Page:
Kigali — The world was too small for Joseph Ntawangundi to hide in. The hitherto unknown acolyte of Victoire Ingabire, has gained notoriety as each day goes by, thanks to their yet-to-be-registered political party, FDU-Inkingi.
When he first surfaced on the airwaves and on the net, little did he know it would be his undoing. He and his chief, Ingabire, had been involved in a fracas at Kinyinya Sector.
In a bid to spread garner sympathy, Ntawangundi's photo was posted on the net and name sung on many radios. Ananias Simugomwa was following the news.
"I had not heard of him for many years until he was mentioned on BBC when he got involved in a fight at Kinyinya. I was shocked and I immediately alerted the police that he was wanted by the Gacaca court in our village which had sentenced him to 19 years," said Simugomwa.
"During the Genocide he killed the children of Rwakayigamba, his workmate. The remains are still there, they were not even given a decent burial. Ntawangundi fled to Benaco between April and June 1994, from where he proceeded to Kenya. Therefore, he should stop confusing people".
News of his arrest spread like wild fire prompting more witnesses came forward, but this did not stop Ingabire and Ntawangundi's supporters from claiming that he was innocent and that his arrest was an attempt to distabilise FDU.
They claimed, Ingabire in particular, that Ntawangundi was not in the country during the genocide, but was on a working mission to Sweden on behalf of the International Confederation of Free Trade Union African Regional Organisation ICFTU- AFRO based in Nairobi which employed him in 1992.
But information to the contrary came in the form of the Baptist Church (AEBR) of Rwanda who employed him at the EAV, an Agricultural and Veterinary College in Rukira, currently in the Eastern Province.
In 1993, Pastor Bashaka Faustin was the Legal Representative of AEBR and he remembers well hiring Ntawangundi.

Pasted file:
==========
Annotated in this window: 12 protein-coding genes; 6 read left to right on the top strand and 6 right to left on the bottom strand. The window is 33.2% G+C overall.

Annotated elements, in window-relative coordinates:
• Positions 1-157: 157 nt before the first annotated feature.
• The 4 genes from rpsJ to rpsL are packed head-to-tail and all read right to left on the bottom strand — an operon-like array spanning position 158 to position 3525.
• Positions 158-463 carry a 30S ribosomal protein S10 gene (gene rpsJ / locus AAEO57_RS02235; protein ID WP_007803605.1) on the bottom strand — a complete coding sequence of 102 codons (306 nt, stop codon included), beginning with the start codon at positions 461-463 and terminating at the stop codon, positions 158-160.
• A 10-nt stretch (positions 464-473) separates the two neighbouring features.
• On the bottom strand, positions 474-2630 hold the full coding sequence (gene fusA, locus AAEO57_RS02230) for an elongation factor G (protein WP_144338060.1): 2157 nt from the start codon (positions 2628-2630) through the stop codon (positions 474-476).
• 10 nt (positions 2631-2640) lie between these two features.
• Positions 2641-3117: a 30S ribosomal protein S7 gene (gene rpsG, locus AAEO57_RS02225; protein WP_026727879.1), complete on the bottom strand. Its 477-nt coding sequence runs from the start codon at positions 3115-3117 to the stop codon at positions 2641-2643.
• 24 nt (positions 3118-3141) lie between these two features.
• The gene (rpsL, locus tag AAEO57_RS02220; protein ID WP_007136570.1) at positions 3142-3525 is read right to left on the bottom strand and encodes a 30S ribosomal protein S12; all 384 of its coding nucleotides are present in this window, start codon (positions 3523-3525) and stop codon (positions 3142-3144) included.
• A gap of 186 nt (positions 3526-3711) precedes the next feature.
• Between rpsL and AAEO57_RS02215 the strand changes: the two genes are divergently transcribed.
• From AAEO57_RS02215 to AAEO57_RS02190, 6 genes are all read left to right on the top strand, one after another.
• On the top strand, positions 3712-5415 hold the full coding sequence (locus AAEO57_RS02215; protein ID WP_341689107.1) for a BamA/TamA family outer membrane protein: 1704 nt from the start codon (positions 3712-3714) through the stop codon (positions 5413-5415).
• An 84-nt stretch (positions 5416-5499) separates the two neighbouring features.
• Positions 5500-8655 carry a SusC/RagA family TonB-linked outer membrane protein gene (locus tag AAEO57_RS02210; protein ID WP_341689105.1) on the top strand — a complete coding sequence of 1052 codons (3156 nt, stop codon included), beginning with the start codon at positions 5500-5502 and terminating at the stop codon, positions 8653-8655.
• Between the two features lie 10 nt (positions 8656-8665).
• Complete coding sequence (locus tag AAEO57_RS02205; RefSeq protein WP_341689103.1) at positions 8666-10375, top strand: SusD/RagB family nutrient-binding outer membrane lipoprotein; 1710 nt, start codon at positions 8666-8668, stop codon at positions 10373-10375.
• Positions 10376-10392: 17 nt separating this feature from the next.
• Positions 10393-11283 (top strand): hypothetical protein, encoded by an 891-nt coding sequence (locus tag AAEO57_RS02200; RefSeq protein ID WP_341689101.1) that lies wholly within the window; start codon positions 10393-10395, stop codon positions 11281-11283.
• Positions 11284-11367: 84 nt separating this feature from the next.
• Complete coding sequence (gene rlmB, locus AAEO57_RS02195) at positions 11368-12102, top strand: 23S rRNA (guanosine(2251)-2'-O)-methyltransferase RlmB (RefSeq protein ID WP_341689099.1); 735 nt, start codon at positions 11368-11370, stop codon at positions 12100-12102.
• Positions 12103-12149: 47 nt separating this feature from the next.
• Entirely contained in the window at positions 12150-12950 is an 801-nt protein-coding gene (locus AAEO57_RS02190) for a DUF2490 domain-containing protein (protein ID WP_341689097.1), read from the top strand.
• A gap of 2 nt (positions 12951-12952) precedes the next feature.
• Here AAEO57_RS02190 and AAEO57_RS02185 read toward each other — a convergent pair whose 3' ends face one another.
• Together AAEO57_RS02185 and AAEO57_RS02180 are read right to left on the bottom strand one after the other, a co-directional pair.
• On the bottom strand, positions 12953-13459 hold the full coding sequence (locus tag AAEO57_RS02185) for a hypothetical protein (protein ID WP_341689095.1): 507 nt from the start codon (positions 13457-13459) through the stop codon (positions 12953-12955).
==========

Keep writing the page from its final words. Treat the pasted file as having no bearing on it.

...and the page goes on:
"I did not know him personally, but I knew his wife. She was an active member of our church in Kacyiru. When the husband returned from study in Poland, she came and told us Ntawangundi needed a job, and since the position of EAV was vacant, i gave it to him," said the pastor.
"In October 1994, I went to inspect the state school, and there i found soldiers of the UNAMIR (United Nations Assistance Mission to Rwanda) who told me that Ntawangundi was in Benaco refugee camp in Tanzania."
Even the person who helped Ntawangundi to move to his new home remembers him vividly, because the Director of a professional college in such a remote area stuck out like a sore thumb.
"I was a trader in foodstuff based in Rukira. I used to supply a businessman in Kigali called Nkubiri in my Daihatsu truck whiich bore the number plate JB 0667," said Felician Mbalinde.
"Ntawangundi hired me to transport him and his property when he was going to take up his new job at EAV. I picked him in Kacyiru, just below King Faisal Hospital".
Faustin Bangumukunzi, was a student at EAV from 1989 up to the Genocide in 1994.
"When I first arrived, the head of the school was Dr. Ntibihebandema, a veterinary doctor. He was succeeded by Dr Crispin, who in turn was replaced by Kambirwa Kitenge Prosper," narrated Bangumukunzi.